the tomb of a European in India, who in hfe was supposed to enjoy such luxuries.
It is a matter of common belief among Mestizos or half-castes that every pure-blooded Maya has a violet or purple spot on the back at the vertex coccygeus, which is called " bread " ; to refer to this is deemed an insult. Recent travellers have noted that a similar belief prevails in China. Indigo has special virtues, and a cross marked with it on the forehead protects the wearer against " the air," which is held responsible for a long list of diseases. They also believe in a creature like the Churel of India, called the Xtabay, which may be either male or female, and lures way- farers to their doom. " As a female it is usually a beautiful lady in white, with her lowered hair falling down on her shoulders. She is most likely to be seen at night under large and spreading trees. She asks the passer whither he goes ; suggests a ramble ; even forcibly seizes and drags him to the edge of a precipice or cavern, over which, or into which, he is hurled. The heart of the victim is then torn out." Apparently she has not her toes turned back where her heels should be, as is the case with her sister in India.
They have also the common belief that eclipses are the work of a demon. " They believe that a creature named baboal is devouring the luminary, and make a great din to scare it ; a pregnant woman must not touch any part of her body with her hand during an eclipse, lest she injure that part of the babe which is to be born." Exactly the same belief prevails in India.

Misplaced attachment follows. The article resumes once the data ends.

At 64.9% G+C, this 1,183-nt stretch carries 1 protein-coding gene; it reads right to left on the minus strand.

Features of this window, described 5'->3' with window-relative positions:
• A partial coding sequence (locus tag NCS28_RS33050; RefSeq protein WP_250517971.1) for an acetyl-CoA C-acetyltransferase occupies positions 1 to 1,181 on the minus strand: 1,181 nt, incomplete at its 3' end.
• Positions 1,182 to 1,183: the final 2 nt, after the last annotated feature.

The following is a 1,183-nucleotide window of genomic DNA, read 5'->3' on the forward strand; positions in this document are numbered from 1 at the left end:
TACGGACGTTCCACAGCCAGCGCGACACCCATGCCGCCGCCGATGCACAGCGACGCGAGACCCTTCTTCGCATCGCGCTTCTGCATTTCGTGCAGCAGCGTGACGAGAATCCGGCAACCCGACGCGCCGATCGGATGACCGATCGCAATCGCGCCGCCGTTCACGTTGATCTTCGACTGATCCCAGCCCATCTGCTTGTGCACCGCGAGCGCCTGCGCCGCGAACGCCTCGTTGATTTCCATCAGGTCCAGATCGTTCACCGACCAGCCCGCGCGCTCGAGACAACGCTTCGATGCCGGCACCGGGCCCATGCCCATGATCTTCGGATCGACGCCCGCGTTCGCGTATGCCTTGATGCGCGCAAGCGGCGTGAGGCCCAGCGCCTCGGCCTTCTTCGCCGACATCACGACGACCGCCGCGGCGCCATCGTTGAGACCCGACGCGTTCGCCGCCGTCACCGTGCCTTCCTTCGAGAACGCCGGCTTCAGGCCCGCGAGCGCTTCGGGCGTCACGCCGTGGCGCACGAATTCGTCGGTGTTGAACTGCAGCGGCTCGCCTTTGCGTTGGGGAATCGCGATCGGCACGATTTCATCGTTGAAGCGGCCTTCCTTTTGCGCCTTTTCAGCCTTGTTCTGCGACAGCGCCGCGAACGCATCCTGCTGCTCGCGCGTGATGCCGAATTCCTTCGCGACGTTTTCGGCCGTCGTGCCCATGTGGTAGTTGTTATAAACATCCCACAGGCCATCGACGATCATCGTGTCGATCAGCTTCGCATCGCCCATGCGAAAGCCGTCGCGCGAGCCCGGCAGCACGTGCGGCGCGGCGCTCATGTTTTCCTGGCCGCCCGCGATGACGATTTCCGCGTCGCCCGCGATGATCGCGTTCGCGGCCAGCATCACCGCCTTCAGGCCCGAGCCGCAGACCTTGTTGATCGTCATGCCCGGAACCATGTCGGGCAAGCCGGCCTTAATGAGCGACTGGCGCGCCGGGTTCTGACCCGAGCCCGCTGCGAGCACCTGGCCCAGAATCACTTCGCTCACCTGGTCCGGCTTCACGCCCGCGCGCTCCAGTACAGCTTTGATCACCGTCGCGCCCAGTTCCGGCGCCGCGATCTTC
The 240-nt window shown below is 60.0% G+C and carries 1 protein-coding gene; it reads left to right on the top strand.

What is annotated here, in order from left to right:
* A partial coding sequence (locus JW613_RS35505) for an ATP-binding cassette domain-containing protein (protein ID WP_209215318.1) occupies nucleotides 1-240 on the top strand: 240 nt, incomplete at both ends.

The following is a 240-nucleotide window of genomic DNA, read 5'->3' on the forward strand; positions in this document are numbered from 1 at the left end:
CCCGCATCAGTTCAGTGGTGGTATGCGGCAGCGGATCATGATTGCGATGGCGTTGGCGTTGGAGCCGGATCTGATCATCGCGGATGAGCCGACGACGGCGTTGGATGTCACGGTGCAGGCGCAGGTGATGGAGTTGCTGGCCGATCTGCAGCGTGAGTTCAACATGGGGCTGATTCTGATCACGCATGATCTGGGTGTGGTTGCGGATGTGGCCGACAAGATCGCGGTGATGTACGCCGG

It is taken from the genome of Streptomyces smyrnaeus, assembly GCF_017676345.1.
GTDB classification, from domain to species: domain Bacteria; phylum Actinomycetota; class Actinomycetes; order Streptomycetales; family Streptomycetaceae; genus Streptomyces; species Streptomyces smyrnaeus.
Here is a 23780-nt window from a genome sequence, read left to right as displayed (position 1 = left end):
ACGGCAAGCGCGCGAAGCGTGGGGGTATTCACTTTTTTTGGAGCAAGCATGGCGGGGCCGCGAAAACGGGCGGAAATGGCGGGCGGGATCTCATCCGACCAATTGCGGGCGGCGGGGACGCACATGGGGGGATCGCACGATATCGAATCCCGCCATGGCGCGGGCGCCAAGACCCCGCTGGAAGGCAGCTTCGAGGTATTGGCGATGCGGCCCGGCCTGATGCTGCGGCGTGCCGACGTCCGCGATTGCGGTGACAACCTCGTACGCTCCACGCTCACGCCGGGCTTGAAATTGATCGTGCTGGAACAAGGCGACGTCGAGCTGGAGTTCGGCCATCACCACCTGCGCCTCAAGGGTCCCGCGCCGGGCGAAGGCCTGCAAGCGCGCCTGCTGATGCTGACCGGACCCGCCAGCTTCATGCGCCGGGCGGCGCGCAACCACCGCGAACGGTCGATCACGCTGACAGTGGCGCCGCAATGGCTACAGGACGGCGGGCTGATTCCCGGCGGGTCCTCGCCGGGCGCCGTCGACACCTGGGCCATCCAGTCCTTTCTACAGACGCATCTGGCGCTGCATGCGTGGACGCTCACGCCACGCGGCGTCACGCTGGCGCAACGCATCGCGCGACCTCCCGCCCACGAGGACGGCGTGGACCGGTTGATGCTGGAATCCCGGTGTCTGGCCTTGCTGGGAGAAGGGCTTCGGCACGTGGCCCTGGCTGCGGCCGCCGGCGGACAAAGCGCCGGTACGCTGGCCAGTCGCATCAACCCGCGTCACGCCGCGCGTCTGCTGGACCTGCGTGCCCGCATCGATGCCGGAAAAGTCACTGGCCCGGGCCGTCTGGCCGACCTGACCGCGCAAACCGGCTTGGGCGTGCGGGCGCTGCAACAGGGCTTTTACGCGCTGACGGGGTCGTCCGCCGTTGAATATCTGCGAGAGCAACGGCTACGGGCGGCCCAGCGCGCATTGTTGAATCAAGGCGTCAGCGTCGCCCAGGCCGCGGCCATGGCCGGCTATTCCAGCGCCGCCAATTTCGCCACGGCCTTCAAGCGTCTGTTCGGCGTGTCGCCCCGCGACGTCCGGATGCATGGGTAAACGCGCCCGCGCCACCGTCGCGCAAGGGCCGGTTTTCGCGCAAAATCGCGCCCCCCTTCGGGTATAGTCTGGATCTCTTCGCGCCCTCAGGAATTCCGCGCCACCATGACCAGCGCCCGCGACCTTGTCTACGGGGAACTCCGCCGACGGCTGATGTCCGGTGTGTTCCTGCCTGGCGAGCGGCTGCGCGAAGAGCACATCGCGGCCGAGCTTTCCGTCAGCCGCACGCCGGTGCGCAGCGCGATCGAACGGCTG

Professor Starr gives a full account of the H'men, or medicine man, who gives oracles by consulting crystals. He performs various rites at seed-time and harvest, exorcises disease, and so on. " The Indians foretell the weather for the year by observa- tion of the days in January. The days from the first to the twelfth give the weather for the corresponding months ; those from the thirteenth to the twenty-fourth, taken in inverse order, modify or verify the observations. Thus the thirteenth gives the verification for December, the fourteenth for November, and so on." But Professor Starr doubts if this system be of Indian origin.
An interesting addition to this valuable report consists of sixteen folk-songs of the Zapotec tribe, recorded with the music, native words, and an English translation. Professor Starr was assured by a musician friend that the music had been profoundly